State health officials said patients of a dental practice in Pennsylvania should be tested for HIV, hepatitis B and hepatitis C viruses after an investigation discovered that the practice failed to follow appropriate infection control procedures.
According to the Pennsylvania Department of Health (DOH), the state board of dentistry has suspended the licenses of three dentists from the Center for Family and Specialty Dentistry in Reading “on the grounds that their continued practice may be an immediate and clear danger to the public health and safety.”
The DOH recommended that patients who were seen at the practice between Dec. 19, 2015, and Oct. 19 of this year be tested.
“We haven’t had any reports of any infected patients from this clinic,” DOH press secretary April Hutcheson told Infectious Disease News. “We are recommending [testing] out of an abundance of caution.”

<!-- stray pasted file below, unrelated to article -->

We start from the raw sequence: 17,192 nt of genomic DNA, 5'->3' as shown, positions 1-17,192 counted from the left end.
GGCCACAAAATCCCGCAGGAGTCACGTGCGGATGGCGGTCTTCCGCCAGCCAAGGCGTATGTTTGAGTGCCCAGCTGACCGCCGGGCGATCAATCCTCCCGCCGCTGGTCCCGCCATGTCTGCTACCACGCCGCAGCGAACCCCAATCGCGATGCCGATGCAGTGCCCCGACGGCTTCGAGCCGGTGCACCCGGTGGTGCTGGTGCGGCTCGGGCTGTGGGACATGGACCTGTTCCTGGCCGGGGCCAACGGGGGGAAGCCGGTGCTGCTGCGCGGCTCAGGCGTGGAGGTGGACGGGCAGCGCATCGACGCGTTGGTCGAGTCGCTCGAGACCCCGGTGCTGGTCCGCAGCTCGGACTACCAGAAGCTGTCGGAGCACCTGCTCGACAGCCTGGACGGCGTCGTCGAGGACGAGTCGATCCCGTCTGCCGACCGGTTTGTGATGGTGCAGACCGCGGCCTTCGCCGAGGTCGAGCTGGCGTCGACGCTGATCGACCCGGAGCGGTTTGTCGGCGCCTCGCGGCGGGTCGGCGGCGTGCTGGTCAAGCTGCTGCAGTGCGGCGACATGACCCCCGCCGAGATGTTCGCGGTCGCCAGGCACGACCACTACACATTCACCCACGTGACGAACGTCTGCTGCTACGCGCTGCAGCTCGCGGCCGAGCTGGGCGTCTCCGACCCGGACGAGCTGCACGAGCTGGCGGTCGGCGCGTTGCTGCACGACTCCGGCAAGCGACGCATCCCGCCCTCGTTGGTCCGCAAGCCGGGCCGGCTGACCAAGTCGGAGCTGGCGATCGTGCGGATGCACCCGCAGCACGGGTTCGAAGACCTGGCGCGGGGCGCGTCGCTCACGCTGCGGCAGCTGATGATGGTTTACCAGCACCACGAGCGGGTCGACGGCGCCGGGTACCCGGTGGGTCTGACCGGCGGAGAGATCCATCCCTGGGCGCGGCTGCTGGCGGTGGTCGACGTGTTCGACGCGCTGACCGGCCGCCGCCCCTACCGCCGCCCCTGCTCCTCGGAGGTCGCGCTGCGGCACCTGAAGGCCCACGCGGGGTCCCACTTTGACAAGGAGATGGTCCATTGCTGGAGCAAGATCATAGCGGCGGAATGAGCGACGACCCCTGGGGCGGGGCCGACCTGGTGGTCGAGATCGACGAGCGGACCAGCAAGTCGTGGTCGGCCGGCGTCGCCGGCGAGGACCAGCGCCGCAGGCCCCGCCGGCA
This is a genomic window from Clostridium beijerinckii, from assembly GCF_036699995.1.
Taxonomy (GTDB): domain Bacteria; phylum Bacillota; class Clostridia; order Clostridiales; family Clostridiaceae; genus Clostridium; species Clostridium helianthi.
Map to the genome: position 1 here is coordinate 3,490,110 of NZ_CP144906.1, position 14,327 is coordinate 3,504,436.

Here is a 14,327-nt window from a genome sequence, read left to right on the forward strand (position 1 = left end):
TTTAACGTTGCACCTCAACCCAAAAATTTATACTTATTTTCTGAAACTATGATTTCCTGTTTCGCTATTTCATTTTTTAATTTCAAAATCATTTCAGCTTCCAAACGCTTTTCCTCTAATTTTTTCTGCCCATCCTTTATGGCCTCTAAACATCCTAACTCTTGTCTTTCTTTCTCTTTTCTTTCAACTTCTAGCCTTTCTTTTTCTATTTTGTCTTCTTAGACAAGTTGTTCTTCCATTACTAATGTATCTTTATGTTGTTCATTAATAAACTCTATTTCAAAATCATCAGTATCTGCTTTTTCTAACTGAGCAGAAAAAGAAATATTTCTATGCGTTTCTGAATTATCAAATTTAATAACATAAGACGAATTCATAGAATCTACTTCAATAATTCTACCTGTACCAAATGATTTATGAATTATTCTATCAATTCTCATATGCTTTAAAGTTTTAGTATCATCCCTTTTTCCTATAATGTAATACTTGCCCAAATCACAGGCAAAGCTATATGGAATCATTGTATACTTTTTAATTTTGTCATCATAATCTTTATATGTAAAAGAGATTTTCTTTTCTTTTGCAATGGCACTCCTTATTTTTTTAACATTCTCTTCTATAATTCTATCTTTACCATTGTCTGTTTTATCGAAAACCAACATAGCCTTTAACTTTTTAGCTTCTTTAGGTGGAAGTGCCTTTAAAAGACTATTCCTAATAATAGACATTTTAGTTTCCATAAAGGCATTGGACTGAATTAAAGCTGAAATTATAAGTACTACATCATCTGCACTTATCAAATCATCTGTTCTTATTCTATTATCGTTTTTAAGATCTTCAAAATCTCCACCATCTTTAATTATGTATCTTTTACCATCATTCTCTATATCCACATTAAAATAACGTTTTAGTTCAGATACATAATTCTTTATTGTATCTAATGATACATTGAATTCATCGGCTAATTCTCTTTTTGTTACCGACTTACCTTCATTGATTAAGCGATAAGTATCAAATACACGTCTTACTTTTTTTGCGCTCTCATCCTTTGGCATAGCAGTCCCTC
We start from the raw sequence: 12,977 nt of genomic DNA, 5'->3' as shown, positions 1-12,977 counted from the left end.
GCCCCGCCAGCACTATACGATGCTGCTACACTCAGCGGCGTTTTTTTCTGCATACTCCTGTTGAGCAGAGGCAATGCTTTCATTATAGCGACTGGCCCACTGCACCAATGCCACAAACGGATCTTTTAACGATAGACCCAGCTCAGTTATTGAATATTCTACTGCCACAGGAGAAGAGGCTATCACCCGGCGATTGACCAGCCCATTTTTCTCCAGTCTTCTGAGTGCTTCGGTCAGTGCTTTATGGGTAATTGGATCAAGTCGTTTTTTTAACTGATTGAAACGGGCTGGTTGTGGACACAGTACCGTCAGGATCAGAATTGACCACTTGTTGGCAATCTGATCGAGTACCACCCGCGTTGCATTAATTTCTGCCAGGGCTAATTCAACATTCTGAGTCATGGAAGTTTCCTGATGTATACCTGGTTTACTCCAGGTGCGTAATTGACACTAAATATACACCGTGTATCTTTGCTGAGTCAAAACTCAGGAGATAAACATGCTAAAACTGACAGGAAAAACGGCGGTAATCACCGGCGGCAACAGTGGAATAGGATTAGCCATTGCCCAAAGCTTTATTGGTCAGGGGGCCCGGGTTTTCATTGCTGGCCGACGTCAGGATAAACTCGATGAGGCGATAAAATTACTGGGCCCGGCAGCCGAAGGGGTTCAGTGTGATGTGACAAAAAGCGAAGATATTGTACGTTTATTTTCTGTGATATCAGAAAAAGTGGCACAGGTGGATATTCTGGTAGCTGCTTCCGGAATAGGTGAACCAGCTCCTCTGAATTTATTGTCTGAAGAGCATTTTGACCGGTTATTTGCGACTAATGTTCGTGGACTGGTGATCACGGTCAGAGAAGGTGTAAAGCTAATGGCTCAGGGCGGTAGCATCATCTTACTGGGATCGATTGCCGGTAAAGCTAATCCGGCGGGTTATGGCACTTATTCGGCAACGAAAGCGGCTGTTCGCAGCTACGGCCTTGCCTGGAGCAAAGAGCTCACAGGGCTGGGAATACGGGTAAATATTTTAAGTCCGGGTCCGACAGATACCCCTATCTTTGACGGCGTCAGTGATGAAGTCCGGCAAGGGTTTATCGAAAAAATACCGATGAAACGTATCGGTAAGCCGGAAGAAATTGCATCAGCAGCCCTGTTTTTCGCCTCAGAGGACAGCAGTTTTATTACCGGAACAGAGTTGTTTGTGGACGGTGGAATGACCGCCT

According to the DOH, a joint investigation with the Pennsylvania Department of State (DOS) found that the dental practice “did not follow appropriate procedures to properly clean, disinfect, or sterilize devices.” Hutcheson said the investigation was launched after someone filed a complaint with the DOS.
She said the devices in question included autoclaves and other equipment used in the practice’s operatories.
“There was improper sanitation of the equipment being used to treat patients,” Hutcheson said.
Following an investigation, the DOH sent a cease and desist letter to the practice on Oct. 21, and officials suspended the dentists’ licenses on Nov. 4. They must apply to the state board of dentistry to have them reinstated, Hutcheson said.
She said the DOH’s cease and desist order will remain in place until the practice follows certain infection control recommendations made by the department.
“They have to actually fix the issues before we would lift that order,” she said. – by Gerard Gallagher
Disclosures: Hutcheson works for the Pennsylvania Department of Health.